Last weekend I was making my way home. I'd had a couple of pints but nothing too serious and wasn't really paying attention to where I was going. Soon enough, I found the buildings closing in behind me, herding me forward, walling off my escape. And then I heard him.
He came around a corner tall and terrible, a bestial behemoth of pure hate. I nearly retched at the wet dog smell of London after a rain, the unwashed aroma of human bodies and decaying feces and urine. He growled, his voice the sum total of every muttering homeless person, act of defiance and oppression against and by authority, screeching sirens and blasting jackhammers.
"I knew I'd find you eventually," he says. Without warning, his massive fist connects to my mouth and I fall against the ground spitting out the pieces of my front teeth. Every nightmare of losing my teeth comes back, and more as his hoof lands on my shoulder. I hear bones cracking and try futilely to raise my arm.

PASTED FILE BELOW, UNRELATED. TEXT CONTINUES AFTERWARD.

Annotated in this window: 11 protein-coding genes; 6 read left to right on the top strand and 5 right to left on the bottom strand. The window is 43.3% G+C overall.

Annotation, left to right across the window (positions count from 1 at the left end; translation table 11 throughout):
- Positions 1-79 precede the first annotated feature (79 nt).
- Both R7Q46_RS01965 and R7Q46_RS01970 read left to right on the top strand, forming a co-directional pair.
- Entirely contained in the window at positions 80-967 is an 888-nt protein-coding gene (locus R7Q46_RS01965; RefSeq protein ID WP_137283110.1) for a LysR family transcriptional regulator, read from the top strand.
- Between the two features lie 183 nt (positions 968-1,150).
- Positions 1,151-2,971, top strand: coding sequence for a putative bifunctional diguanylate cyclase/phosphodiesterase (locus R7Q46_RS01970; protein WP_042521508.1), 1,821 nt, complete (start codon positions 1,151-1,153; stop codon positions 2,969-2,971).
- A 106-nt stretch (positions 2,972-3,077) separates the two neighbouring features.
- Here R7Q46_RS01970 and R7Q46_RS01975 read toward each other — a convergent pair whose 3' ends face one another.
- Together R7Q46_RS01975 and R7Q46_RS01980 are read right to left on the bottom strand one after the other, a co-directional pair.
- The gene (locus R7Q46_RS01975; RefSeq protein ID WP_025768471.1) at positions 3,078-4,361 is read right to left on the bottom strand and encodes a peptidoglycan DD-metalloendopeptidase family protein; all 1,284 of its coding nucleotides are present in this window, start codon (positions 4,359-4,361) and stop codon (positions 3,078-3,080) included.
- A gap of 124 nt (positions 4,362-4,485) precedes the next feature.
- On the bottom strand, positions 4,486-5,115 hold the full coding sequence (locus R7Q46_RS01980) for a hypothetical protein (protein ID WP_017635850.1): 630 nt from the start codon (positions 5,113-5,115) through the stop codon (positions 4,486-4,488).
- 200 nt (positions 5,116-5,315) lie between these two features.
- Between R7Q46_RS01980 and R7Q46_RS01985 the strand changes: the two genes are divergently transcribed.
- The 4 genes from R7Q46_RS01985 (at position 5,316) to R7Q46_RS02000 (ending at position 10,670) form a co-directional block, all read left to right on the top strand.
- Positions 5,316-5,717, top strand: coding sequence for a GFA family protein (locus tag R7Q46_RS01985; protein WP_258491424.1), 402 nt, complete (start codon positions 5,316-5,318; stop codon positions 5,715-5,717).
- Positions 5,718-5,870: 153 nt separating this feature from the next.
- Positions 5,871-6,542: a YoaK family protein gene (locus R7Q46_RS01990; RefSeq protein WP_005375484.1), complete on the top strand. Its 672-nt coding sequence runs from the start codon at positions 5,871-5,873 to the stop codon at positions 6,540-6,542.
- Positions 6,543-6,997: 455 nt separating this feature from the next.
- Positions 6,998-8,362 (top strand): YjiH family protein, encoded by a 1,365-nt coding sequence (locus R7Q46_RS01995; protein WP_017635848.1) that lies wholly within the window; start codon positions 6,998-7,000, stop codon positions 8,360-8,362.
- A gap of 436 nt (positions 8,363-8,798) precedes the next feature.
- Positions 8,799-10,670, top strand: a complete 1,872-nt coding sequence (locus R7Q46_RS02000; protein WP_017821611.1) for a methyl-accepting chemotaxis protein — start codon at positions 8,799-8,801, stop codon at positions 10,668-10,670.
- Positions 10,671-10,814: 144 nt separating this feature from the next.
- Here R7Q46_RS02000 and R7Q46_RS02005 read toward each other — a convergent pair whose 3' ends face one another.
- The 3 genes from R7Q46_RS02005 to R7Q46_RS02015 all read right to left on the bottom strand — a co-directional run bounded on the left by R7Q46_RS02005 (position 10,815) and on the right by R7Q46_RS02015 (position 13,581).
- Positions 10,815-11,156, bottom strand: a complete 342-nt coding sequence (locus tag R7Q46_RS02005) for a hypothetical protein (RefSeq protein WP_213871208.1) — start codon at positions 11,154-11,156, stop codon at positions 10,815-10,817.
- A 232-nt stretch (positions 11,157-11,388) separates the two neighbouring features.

"Stand and fight me," he says, this living symbol. His legs are made of pound coins mortared by blood and tears, his hands are the muddy Thames sludge built up over thousands of years. A Roman statue and even a piece of my own hair make up his right arm. His rippling body is covered with a vagrant's rags.
"No need to make it worse," the minotaur growls. I nod assent, stand, and his fist flies at me again. I catch it in my hand, and realize I've formed a fist of my own. A token show of self-defense.
It connects with the mirror, glass shatters and I'm left cradling my jaw in the darkness.